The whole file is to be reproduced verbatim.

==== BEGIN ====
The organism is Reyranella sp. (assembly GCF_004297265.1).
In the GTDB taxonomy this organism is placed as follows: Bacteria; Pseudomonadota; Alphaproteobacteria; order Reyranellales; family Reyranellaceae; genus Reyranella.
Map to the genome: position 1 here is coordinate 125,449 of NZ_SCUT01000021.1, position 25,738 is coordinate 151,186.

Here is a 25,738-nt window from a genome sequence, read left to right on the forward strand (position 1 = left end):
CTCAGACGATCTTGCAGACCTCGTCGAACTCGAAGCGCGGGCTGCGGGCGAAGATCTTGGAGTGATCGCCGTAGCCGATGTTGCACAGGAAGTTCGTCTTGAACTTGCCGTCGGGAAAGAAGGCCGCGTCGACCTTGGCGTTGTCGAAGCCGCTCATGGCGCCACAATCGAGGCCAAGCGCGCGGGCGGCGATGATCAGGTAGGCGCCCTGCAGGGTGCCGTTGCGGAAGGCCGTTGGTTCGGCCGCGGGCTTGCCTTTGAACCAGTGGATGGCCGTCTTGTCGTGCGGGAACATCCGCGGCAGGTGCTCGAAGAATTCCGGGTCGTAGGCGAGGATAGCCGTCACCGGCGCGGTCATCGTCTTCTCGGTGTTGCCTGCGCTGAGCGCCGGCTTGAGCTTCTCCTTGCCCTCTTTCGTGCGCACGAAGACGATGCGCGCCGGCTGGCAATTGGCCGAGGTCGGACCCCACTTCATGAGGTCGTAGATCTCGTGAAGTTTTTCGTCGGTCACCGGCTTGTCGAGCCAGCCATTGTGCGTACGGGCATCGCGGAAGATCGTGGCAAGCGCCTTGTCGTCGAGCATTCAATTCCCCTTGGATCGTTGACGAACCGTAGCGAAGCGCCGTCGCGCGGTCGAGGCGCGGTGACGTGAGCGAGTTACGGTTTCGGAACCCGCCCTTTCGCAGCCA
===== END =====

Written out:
The organism is Reyranella sp. (assembly GCF_004297265.1).
In the GTDB taxonomy this organism is placed as follows: Bacteria; Pseudomonadota; Alphaproteobacteria; order Reyranellales; family Reyranellaceae; genus Reyranella.
Map to the genome: position 1 here is coordinate 125,449 of NZ_SCUT01000021.1, position 25,738 is coordinate 151,186.

Here is a 25,738-nt window from a genome sequence, read left to right on the forward strand (position 1 = left end):
CTCAGACGATCTTGCAGACCTCGTCGAACTCGAAGCGCGGGCTGCGGGCGAAGATCTTGGAGTGATCGCCGTAGCCGATGTTGCACAGGAAGTTCGTCTTGAACTTGCCGTCGGGAAAGAAGGCCGCGTCGACCTTGGCGTTGTCGAAGCCGCTCATGGCGCCACAATCGAGGCCAAGCGCGCGGGCGGCGATGATCAGGTAGGCGCCCTGCAGGGTGCCGTTGCGGAAGGCCGTTGGTTCGGCCGCGGGCTTGCCTTTGAACCAGTGGATGGCCGTCTTGTCGTGCGGGAACATCCGCGGCAGGTGCTCGAAGAATTCCGGGTCGTAGGCGAGGATAGCCGTCACCGGCGCGGTCATCGTCTTCTCGGTGTTGCCTGCGCTGAGCGCCGGCTTGAGCTTCTCCTTGCCCTCTTTCGTGCGCACGAAGACGATGCGCGCCGGCTGGCAATTGGCCGAGGTCGGACCCCACTTCATGAGGTCGTAGATCTCGTGAAGTTTTTCGTCGGTCACCGGCTTGTCGAGCCAGCCATTGTGCGTACGGGCATCGCGGAAGATCGTGGCAAGCGCCTTGTCGTCGAGCATTCAATTCCCCTTGGATCGTTGACGAACCGTAGCGAAGCGCCGTCGCGCGGTCGAGGCGCGGTGACGTGAGCGAGTTACGGTTTCGGAACCCGCCCTTTCGCAGCCA